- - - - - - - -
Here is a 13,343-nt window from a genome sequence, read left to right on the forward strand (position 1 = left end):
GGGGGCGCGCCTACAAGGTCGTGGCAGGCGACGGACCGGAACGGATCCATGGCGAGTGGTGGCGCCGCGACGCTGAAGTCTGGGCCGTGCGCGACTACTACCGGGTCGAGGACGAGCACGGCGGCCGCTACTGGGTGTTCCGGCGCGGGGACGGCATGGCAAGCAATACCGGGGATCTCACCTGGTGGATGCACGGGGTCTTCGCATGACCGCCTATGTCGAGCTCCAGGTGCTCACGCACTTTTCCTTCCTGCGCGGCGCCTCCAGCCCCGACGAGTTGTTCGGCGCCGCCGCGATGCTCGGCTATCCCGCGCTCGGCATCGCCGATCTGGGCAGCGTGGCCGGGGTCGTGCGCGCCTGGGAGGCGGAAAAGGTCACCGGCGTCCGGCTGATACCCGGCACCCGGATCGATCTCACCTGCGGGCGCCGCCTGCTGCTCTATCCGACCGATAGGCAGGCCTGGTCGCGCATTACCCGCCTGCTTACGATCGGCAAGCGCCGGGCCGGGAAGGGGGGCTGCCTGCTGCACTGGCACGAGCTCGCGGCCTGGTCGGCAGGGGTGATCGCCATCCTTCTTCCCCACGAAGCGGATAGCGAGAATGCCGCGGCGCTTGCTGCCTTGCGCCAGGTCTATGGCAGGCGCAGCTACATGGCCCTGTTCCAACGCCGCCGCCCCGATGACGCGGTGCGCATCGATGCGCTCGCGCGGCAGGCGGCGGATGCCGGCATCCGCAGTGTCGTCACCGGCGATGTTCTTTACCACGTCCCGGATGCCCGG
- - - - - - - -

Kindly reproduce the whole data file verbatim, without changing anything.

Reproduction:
Here is a 13,343-nt window from a genome sequence, read left to right on the forward strand (position 1 = left end):
GGGGGCGCGCCTACAAGGTCGTGGCAGGCGACGGACCGGAACGGATCCATGGCGAGTGGTGGCGCCGCGACGCTGAAGTCTGGGCCGTGCGCGACTACTACCGGGTCGAGGACGAGCACGGCGGCCGCTACTGGGTGTTCCGGCGCGGGGACGGCATGGCAAGCAATACCGGGGATCTCACCTGGTGGATGCACGGGGTCTTCGCATGACCGCCTATGTCGAGCTCCAGGTGCTCACGCACTTTTCCTTCCTGCGCGGCGCCTCCAGCCCCGACGAGTTGTTCGGCGCCGCCGCGATGCTCGGCTATCCCGCGCTCGGCATCGCCGATCTGGGCAGCGTGGCCGGGGTCGTGCGCGCCTGGGAGGCGGAAAAGGTCACCGGCGTCCGGCTGATACCCGGCACCCGGATCGATCTCACCTGCGGGCGCCGCCTGCTGCTCTATCCGACCGATAGGCAGGCCTGGTCGCGCATTACCCGCCTGCTTACGATCGGCAAGCGCCGGGCCGGGAAGGGGGGCTGCCTGCTGCACTGGCACGAGCTCGCGGCCTGGTCGGCAGGGGTGATCGCCATCCTTCTTCCCCACGAAGCGGATAGCGAGAATGCCGCGGCGCTTGCTGCCTTGCGCCAGGTCTATGGCAGGCGCAGCTACATGGCCCTGTTCCAACGCCGCCGCCCCGATGACGCGGTGCGCATCGATGCGCTCGCGCGGCAGGCGGCGGATGCCGGCATCCGCAGTGTCGTCACCGGCGATGTTCTTTACCACGTCCCGGATGCCCGG